As a hearing-impaired, diabetic, migraine-suffering cancer survivor, father of a cancer survivor and widower of a cancer victim, I've followed my share of doctor's orders. So I've taken two of Monroe's tenaciousness pills, and I'm calling (well, writing) you in the morning.
Since my late wife the non-smoker was diagnosed with a smoker's cancer, I've shared our sad story to educate government officials and citizens about the dangers of secondhand smoke.
But let's skip the emotions this time, abandon impatience and set aside our hostility toward those who've done too little for too long to protect us from the leading cause of preventable, premature death in America.
Let's focus, instead, on what really matters: money and votes. Money first:
You have before you a proposal called the Healthy Indiana Plan. It would provide three things for your constituents and their families: childhood immunizations for Hoosier youngsters who can't afford them, health care coverage for many of Indiana's uninsured, and smoking-prevention and -cessation programs to discourage young people from starting the habit and to help current smokers quit.
This would be funded by increasing Indiana's cigarette tax-one of the lowest in America.
This makes considerable fiscal sense.
You'll hear, of course, from a few citizens primed by Big Tobacco lobbyists that smokers shouldn't have to fund health care coverage for the uninsured. You'll also hear that, if we're going to raise tobacco taxes, we should raise alcohol taxes and impose obesity taxes, too.
This smoke-and-mirrors argument fails for several reasons: First, smoking accounts for billions of dollars in annual health care costs and lost productivity. Other bad habits, while pricey, cost us less. Second, no one ever died of secondhand obesity. Third, even when it's abused (e.g., drunken driving), alcohol causes a tiny fraction of the death toll exacted by tobacco when it's merely smoked as directed.
Raising the cigarette tax has one big fiscal benefit that no other funding mechanism (e.g., increased gambling receipts) can match: Only a significantly increased cigarette tax has proven to reduce smoking. Indeed, every state and city that has increased this tax has seen (a) increased revenue, (b) a drop in the number of young people starting to smoke, and (c) a decrease in the number of citizens continuing the habit. As more smokers quit, productivity climbs and health care costs decline.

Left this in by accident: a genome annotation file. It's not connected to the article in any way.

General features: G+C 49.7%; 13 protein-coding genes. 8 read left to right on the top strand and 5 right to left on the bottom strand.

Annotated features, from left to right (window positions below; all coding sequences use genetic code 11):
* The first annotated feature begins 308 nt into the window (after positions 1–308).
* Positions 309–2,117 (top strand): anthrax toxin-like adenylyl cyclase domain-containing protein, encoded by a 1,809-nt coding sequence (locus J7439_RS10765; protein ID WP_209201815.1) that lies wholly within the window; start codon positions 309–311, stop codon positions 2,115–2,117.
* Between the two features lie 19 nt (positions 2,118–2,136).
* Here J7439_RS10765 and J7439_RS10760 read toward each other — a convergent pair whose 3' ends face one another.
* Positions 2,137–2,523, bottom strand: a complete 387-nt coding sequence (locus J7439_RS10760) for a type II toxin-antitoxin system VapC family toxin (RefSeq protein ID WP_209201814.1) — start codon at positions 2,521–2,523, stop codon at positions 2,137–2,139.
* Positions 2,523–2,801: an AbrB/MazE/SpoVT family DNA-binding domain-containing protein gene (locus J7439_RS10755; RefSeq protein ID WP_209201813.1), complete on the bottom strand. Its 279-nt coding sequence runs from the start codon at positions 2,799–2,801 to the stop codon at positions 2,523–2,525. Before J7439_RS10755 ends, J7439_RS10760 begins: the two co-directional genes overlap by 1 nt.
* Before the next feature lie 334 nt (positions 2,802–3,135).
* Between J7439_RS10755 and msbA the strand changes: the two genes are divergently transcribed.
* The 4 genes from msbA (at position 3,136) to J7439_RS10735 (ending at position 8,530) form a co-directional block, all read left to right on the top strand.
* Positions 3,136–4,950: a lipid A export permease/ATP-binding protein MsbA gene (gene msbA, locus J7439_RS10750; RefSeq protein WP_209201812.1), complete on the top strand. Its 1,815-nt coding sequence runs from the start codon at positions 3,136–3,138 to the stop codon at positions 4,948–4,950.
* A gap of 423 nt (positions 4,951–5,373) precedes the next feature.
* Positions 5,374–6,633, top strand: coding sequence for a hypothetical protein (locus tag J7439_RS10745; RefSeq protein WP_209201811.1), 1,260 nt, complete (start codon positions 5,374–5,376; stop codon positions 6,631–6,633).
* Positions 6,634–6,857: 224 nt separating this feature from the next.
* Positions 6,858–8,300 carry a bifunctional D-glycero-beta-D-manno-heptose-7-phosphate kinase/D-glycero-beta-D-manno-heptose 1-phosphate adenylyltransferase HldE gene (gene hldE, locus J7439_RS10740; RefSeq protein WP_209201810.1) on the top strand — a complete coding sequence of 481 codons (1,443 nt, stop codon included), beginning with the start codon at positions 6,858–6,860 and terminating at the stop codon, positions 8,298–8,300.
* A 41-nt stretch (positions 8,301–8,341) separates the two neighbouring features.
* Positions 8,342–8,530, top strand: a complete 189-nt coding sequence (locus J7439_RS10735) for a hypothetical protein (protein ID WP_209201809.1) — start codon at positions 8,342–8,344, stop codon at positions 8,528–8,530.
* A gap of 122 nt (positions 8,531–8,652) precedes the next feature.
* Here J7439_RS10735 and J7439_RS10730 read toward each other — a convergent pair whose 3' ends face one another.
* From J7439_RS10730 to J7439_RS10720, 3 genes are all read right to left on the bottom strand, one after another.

The Healthy Indiana Plan delivers other fiscal benefits through its strategic allocation of funds. An ounce of prevention beats a pound of cure, after all.
The biggest impact is health care coverage for uninsured Hoosiers. There's a common misperception that uninsured people go without health care. Not really. They may go without the most cost-effective care (the preventive kind), but if something goes wrong, they often appear in emergency rooms for the most expensive care in the world. You and I pay the piper when these costs are passed on through higher taxes and health insurance premiums.
The Healthy Indiana Plan would provide more cost-effective medicine to uninsured Hoosiers. It would, consequently, save us all money.
The Healthy Indiana Plan also would fund smoking-prevention and -cessation programs at the level recommended by the Centers for Disease Control. By helping smokers quit, this delivers the biggest benefit to people paying the higher tax.
This particular investment is crucial. Back when Indiana's prevention and cessation programs were funded at CDC-recommended levels, Indiana's secondworst-in-America smoking rate went down. But when the state slashed funding, smoking went up. Again, the more people smoke, the more you and I foot their bills.
Finally, the Healthy Indiana Plan would save us money by funding immunizations for kids. Immunizations, of course, are far cheaper than treating non-immunized children for full-blown diseases. It keeps more of them alive, too.
Now for a dose of political logic. This is a remarkably safe vote for Republicans and Democrats alike. In a survey conducted by a bipartisan research team, nearly two-thirds of Hoosiers said they support a $1-per-pack tax increase. That majority held fast among liberals and conservatives, men and women, urban and rural, wealthy and poor in virtually every region of the state. Only smokers (and not nearly all of them) opposed the idea.
Bottom line: The Healthy Indiana Plan will save us lots of money. The people who account for higher health care bills will pay the higher tax. And it's a safe vote for elected officials of all stripes.
So, Sen. Long and Speaker Bauer, when your teams huddle at the 11th hour of the final session day, make like Indiana's own Greg Oden and deliver a resounding slam dunk. The crowd will go wild.
Hetrick is chairman and CEO of Hetrick Communications Inc., an Indianapolis-based public relations and marketing communications firm. His column appears weekly. To comment on this column, go to IBJ Forum at www.ibj.comor send e-mail to email@example.com.